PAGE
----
For Immediate Release - June 27, 2011

Patrick-Murray Administration Advances Health Care Cost Containment Efforts with Cost Trend Hearings

Testimony from Division of Health Care Finance and Policy, Division of Insurance and Attorney General will examine health care cost trends and explore strategies to control costs

BOSTON - The Patrick-Murray Administration's Division of Health Care Finance and Policy (DHCFP) today began a series of hearings to explore progress on the Administration's health care cost containment efforts and discuss cost trends in the health care market. DHCFP recently released three reports highlighting the urgent need for action in the face of rising health care costs, and these reports, as well as data released by the Division of Insurance and the Office of the Attorney General, will inform testimony during the four days of hearings from June 27 through June 30.

"All that we're hearing about current trends in the health care industry underscores the need for urgent action to control skyrocketing costs," said Governor Deval Patrick. "Our bill will make significant strides in helping to achieve needed relief for families and businesses paying far too much for health care, but we need action, and we need it now."

During today's hearing, Governor Patrick outlined his comprehensive health care cost containment legislation, filed in February, and urged the Legislature for swift action on the bill. The legislation, designed to control rising health care costs and improve patient care, establishes a structure and process to facilitate significant reforms to the Commonwealth's health care payment and service delivery systems over the next three years. The measure builds on the Administration's previous success in reducing health care premiums for thousands of small businesses and families through the Division of Insurance's rate review. The Group Insurance Commission (GIC) also recently announced that more than 30 percent of state employees enrolled in lower-cost limited network plans during its annual re-enrollment period, saving the Commonwealth an estimated $20 million this year.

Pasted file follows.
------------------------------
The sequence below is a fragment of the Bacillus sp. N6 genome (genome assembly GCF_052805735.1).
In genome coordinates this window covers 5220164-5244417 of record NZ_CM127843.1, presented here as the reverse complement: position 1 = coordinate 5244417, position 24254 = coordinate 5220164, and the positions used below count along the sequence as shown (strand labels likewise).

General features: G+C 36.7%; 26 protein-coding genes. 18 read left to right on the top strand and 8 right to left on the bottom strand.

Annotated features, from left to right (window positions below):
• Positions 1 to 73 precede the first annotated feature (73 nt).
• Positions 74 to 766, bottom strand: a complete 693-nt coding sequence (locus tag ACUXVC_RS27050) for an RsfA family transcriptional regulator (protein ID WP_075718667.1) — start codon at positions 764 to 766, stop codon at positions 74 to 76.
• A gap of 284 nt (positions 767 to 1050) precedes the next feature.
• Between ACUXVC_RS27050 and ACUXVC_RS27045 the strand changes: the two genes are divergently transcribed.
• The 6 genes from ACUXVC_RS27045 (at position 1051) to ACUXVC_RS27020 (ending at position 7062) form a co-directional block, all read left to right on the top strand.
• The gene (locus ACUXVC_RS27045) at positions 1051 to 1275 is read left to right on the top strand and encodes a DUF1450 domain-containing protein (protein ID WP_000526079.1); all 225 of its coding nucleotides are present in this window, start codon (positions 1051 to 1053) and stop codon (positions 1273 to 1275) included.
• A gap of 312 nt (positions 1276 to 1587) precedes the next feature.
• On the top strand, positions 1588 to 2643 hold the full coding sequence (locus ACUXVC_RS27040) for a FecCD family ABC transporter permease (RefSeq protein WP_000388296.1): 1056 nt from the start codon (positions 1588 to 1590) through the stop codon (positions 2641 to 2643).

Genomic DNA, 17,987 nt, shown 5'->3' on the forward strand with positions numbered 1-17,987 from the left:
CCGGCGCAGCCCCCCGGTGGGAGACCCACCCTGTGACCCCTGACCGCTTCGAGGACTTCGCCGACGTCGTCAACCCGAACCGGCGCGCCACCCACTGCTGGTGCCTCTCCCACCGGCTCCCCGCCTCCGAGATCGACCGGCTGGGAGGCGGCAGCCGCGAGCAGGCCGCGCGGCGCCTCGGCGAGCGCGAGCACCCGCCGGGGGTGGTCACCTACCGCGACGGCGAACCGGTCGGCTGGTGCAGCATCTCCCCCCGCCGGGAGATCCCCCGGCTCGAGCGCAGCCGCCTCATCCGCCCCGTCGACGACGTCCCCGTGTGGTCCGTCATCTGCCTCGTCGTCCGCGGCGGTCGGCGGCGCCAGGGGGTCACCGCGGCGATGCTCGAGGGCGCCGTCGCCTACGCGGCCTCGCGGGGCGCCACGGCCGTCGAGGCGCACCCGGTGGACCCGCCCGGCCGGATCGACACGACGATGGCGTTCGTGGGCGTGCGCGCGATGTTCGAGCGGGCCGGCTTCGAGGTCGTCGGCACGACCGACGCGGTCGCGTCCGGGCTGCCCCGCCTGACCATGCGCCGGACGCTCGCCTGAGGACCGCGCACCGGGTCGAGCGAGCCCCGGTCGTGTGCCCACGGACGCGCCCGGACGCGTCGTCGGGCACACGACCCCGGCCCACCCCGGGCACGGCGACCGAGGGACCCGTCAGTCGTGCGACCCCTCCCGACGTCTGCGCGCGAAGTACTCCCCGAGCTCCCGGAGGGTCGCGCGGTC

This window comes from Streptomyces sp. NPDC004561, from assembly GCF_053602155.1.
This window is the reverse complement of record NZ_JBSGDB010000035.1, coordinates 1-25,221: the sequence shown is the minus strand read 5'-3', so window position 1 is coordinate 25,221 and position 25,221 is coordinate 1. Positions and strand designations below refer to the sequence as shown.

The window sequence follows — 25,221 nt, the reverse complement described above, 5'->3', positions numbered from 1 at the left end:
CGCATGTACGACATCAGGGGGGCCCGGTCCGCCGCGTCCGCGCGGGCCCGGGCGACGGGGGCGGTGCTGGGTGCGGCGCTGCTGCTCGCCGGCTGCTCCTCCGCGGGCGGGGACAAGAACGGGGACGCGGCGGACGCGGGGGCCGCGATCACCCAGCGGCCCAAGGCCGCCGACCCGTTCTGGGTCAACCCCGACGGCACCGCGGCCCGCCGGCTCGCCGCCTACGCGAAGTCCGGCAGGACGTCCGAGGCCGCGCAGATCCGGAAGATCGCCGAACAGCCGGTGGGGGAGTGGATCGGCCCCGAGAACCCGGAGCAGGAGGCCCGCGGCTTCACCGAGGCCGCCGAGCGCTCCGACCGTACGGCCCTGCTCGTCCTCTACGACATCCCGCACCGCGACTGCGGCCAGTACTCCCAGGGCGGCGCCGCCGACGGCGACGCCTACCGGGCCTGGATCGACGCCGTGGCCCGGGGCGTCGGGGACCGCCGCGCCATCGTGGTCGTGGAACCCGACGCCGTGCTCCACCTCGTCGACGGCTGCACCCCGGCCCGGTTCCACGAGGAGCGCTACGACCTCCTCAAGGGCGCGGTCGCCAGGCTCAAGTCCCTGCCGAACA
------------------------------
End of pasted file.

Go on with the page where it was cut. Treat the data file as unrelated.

The DHCFP hearings, held at Bunker Hill Community College, will examine ways to continue promoting innovative measures to achieve system-wide cost reduction. Hearing participants include Governor Patrick, Secretaries JudyAnn Bigby and Jay Gonzalez, Attorney General Martha Coakley, Inspector General Gregory Sullivan, Senate President Therese Murray and prominent stakeholders in the health care industry representing both providers and insurers. These participants will discuss the factors underlying rapidly rising levels of health care costs and strategies for cost containment. Testimony at the hearings will help DHCFP develop a final report with concrete recommendations on how to increase efficiency in the Commonwealth's health care delivery system.

Data from DHCFP's reports reveal that from 2007 to 2009, health care spending in Massachusetts continued to outpace growth in the state's economy. Health spending by private insurance companies in Massachusetts outpaced spending by both Medicare and Medicaid, and this faster growth in spending by private payers was largely due to increasing prices. Additionally, DHCFP found that there is a significant variation in prices paid to providers for the same health service. There was at least a three-fold difference for every service analyzed and for most, a variation of six or seven- fold.